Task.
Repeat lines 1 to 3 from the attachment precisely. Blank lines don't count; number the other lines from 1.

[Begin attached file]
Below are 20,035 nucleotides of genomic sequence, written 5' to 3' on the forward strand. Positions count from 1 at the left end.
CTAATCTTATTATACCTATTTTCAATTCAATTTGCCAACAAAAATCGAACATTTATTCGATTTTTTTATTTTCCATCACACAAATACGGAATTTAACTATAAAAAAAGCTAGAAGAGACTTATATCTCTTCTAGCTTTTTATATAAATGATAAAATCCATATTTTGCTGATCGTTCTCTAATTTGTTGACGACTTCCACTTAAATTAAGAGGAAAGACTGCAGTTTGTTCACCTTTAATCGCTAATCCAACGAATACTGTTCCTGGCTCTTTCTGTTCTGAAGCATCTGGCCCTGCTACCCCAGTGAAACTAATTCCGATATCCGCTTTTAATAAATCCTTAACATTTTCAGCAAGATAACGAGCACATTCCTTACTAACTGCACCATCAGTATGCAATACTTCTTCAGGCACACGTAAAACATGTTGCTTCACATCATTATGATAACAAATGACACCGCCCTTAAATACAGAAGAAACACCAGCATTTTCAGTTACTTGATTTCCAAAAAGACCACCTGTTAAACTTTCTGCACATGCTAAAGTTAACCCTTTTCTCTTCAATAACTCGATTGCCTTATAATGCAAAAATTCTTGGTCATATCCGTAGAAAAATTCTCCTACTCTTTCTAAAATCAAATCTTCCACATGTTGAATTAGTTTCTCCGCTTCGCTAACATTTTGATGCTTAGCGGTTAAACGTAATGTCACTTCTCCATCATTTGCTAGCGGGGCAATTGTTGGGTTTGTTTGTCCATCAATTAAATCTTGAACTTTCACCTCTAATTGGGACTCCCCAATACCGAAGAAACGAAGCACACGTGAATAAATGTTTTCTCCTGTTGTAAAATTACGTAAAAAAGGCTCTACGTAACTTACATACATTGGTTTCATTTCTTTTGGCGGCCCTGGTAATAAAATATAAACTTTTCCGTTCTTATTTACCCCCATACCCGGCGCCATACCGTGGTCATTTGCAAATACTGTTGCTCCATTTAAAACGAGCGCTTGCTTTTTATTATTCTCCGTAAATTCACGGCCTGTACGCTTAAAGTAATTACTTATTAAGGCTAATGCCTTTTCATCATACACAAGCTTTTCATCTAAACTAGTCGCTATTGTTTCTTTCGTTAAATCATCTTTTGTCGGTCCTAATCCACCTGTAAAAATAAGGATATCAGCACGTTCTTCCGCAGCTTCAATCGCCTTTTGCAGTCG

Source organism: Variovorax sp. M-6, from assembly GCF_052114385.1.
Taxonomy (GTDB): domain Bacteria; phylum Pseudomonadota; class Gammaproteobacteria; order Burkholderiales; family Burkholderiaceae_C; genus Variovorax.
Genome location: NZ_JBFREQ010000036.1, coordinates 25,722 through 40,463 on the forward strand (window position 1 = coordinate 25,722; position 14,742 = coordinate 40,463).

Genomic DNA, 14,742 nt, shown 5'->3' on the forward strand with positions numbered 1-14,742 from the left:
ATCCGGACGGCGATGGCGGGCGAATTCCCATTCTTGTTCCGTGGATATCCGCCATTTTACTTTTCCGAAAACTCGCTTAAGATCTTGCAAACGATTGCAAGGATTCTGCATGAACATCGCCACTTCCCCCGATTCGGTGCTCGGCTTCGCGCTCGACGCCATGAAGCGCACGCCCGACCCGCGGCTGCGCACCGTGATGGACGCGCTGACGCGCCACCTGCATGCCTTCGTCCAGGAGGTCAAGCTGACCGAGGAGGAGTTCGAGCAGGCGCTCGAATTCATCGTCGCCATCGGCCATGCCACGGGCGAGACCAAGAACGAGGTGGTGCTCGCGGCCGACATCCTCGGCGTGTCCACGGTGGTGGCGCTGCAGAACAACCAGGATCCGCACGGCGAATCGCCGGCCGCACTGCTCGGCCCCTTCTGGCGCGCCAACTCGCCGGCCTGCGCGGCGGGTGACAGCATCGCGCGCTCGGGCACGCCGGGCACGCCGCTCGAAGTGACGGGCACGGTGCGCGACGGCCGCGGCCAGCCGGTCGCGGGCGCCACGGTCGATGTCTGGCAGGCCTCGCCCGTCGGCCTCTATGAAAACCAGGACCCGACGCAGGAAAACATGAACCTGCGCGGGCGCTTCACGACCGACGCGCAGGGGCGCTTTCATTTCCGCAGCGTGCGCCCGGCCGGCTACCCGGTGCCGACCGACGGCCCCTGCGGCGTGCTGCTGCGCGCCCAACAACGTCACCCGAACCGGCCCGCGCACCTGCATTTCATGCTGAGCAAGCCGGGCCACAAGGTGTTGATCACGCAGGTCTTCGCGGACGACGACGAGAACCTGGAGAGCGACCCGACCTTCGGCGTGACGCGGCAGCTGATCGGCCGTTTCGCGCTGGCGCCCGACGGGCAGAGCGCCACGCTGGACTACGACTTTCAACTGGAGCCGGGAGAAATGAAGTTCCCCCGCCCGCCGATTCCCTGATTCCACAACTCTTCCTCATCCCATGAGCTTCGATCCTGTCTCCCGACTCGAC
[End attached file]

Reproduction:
Below are 20,035 nucleotides of genomic sequence, written 5' to 3' on the forward strand. Positions count from 1 at the left end.
CTAATCTTATTATACCTATTTTCAATTCAATTTGCCAACAAAAATCGAACATTTATTCGATTTTTTTATTTTCCATCACACAAATACGGAATTTAACTATAAAAAAAGCTAGAAGAGACTTATATCTCTTCTAGCTTTTTATATAAATGATAAAATCCATATTTTGCTGATCGTTCTCTAATTTGTTGACGACTTCCACTTAAATTAAGAGGAAAGACTGCAGTTTGTTCACCTTTAATCGCTAATCCAACGAATACTGTTCCTGGCTCTTTCTGTTCTGAAGCATCTGGCCCTGCTACCCCAGTGAAACTAATTCCGATATCCGCTTTTAATAAATCCTTAACATTTTCAGCAAGATAACGAGCACATTCCTTACTAACTGCACCATCAGTATGCAATACTTCTTCAGGCACACGTAAAACATGTTGCTTCACATCATTATGATAACAAATGACACCGCCCTTAAATACAGAAGAAACACCAGCATTTTCAGTTACTTGATTTCCAAAAAGACCACCTGTTAAACTTTCTGCACATGCTAAAGTTAACCCTTTTCTCTTCAATAACTCGATTGCCTTATAATGCAAAAATTCTTGGTCATATCCGTAGAAAAATTCTCCTACTCTTTCTAAAATCAAATCTTCCACATGTTGAATTAGTTTCTCCGCTTCGCTAACATTTTGATGCTTAGCGGTTAAACGTAATGTCACTTCTCCATCATTTGCTAGCGGGGCAATTGTTGGGTTTGTTTGTCCATCAATTAAATCTTGAACTTTCACCTCTAATTGGGACTCCCCAATACCGAAGAAACGAAGCACACGTGAATAAATGTTTTCTCCTGTTGTAAAATTACGTAAAAAAGGCTCTACGTAACTTACATACATTGGTTTCATTTCTTTTGGCGGCCCTGGTAATAAAATATAAACTTTTCCGTTCTTATTTACCCCCATACCCGGCGCCATACCGTGGTCATTTGCAAATACTGTTGCTCCATTTAAAACGAGCGCTTGCTTTTTATTATTCTCCGTAAATTCACGGCCTGTACGCTTAAAGTAATTACTTATTAAGGCTAATGCCTTTTCATCATACACAAGCTTTTCATCTAAACTAGTCGCTATTGTTTCTTTCGTTAAATCATCTTTTGTCGGTCCTAATCCACCTGTAAAAATAAGGATATCAGCACGTTCTTCCGCAGCTTCAATCGCCTTTTGCAGTCG

Source organism: Variovorax sp. M-6, from assembly GCF_052114385.1.